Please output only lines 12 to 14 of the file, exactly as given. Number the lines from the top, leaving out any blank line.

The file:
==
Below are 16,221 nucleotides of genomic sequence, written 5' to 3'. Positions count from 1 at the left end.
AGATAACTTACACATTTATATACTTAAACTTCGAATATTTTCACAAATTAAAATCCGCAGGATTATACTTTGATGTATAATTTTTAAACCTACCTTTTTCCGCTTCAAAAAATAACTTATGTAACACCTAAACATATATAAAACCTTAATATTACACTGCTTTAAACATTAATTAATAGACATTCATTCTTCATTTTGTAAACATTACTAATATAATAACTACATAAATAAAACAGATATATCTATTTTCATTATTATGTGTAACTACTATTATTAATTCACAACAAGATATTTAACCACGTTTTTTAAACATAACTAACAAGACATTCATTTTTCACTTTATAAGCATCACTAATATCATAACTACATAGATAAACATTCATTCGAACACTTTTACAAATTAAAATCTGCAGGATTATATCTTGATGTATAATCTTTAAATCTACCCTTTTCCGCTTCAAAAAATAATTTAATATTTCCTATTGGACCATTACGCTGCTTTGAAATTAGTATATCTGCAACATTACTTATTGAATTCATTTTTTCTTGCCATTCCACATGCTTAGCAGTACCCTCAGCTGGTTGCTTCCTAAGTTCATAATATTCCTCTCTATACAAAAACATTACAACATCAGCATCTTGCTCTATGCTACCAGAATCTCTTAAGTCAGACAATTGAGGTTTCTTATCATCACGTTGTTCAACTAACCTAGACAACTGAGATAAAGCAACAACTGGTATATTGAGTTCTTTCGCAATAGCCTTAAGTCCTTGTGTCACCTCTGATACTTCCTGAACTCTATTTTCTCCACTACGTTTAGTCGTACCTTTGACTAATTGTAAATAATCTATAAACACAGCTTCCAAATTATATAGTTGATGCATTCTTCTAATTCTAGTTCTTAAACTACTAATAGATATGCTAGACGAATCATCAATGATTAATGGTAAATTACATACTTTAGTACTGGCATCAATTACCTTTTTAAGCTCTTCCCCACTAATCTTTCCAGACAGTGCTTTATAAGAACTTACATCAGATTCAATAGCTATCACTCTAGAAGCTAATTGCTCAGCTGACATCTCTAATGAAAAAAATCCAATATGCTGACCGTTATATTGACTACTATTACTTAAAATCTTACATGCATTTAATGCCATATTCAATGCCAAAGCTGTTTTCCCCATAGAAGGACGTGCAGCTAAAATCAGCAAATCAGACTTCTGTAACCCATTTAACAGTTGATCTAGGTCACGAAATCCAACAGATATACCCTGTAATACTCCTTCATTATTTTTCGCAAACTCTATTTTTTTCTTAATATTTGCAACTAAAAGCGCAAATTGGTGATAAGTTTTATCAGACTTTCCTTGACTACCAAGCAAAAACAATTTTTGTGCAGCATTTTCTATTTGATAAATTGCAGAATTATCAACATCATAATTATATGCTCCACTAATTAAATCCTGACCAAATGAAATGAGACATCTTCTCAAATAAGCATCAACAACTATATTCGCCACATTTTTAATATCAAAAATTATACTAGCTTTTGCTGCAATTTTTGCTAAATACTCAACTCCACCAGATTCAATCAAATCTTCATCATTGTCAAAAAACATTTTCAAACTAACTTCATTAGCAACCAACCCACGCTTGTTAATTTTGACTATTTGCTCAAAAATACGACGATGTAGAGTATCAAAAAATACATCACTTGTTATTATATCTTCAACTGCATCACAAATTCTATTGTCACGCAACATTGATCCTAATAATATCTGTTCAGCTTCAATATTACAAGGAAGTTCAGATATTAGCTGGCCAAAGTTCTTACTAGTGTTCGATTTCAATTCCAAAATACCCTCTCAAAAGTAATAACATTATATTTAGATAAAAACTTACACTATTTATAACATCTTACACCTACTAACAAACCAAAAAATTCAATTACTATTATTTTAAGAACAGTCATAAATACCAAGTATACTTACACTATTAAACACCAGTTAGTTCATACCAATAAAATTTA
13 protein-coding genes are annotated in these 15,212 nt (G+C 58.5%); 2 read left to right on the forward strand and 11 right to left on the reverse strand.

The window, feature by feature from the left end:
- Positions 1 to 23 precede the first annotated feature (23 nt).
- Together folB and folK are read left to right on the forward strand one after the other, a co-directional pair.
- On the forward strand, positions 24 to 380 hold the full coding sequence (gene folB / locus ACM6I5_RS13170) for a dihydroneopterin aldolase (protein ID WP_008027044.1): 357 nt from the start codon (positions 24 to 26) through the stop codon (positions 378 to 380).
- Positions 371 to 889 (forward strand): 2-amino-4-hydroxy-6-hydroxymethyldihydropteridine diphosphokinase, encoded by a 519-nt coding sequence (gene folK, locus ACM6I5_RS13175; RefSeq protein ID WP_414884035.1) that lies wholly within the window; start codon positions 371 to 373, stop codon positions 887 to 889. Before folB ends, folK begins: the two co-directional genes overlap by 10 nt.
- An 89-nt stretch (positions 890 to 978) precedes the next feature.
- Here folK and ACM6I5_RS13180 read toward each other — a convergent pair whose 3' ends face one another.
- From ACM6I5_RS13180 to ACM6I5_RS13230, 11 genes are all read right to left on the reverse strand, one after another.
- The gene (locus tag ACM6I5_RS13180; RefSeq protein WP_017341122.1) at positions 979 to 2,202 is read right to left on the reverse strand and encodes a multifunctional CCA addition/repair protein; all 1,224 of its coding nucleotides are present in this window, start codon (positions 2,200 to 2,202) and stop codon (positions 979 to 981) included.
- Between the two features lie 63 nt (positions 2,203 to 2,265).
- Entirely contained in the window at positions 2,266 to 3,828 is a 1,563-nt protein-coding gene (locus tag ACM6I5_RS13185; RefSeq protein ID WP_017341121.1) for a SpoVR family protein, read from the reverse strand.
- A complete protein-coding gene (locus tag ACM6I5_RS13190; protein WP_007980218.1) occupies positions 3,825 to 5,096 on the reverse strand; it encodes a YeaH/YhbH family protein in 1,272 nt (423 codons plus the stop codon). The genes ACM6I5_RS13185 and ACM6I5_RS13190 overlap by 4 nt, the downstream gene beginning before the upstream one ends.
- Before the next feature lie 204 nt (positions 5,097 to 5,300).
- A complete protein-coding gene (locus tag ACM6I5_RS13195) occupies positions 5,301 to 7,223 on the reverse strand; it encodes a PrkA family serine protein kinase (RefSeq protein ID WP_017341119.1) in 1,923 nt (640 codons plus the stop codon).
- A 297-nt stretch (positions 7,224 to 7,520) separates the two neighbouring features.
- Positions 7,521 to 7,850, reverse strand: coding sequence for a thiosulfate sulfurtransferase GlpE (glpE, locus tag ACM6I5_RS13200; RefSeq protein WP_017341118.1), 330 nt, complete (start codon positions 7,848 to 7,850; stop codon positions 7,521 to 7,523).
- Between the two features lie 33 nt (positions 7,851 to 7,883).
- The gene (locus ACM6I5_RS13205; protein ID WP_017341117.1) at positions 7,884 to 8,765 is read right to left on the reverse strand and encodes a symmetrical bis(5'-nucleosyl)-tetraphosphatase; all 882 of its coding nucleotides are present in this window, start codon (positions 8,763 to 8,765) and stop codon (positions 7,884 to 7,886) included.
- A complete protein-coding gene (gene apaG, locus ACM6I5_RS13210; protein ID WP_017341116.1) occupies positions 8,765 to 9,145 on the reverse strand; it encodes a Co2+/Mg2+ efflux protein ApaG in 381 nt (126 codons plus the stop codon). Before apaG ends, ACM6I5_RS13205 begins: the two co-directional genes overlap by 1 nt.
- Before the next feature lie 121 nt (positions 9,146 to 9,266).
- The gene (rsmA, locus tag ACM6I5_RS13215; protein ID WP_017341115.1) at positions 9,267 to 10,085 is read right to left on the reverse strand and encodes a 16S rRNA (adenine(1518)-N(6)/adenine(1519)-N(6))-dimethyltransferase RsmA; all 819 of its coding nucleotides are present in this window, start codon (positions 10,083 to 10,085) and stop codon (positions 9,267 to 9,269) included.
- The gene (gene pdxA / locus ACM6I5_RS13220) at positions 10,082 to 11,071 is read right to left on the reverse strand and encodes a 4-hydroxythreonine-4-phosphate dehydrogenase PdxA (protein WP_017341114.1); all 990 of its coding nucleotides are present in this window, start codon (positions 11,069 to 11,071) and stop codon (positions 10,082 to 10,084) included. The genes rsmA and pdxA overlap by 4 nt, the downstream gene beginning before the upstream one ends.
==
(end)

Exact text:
- The gene (locus tag ACM6I5_RS13180; RefSeq protein WP_017341122.1) at positions 979 to 2,202 is read right to left on the reverse strand and encodes a multifunctional CCA addition/repair protein; all 1,224 of its coding nucleotides are present in this window, start codon (positions 2,200 to 2,202) and stop codon (positions 979 to 981) included.
- Between the two features lie 63 nt (positions 2,203 to 2,265).
- Entirely contained in the window at positions 2,266 to 3,828 is a 1,563-nt protein-coding gene (locus tag ACM6I5_RS13185; RefSeq protein ID WP_017341121.1) for a SpoVR family protein, read from the reverse strand.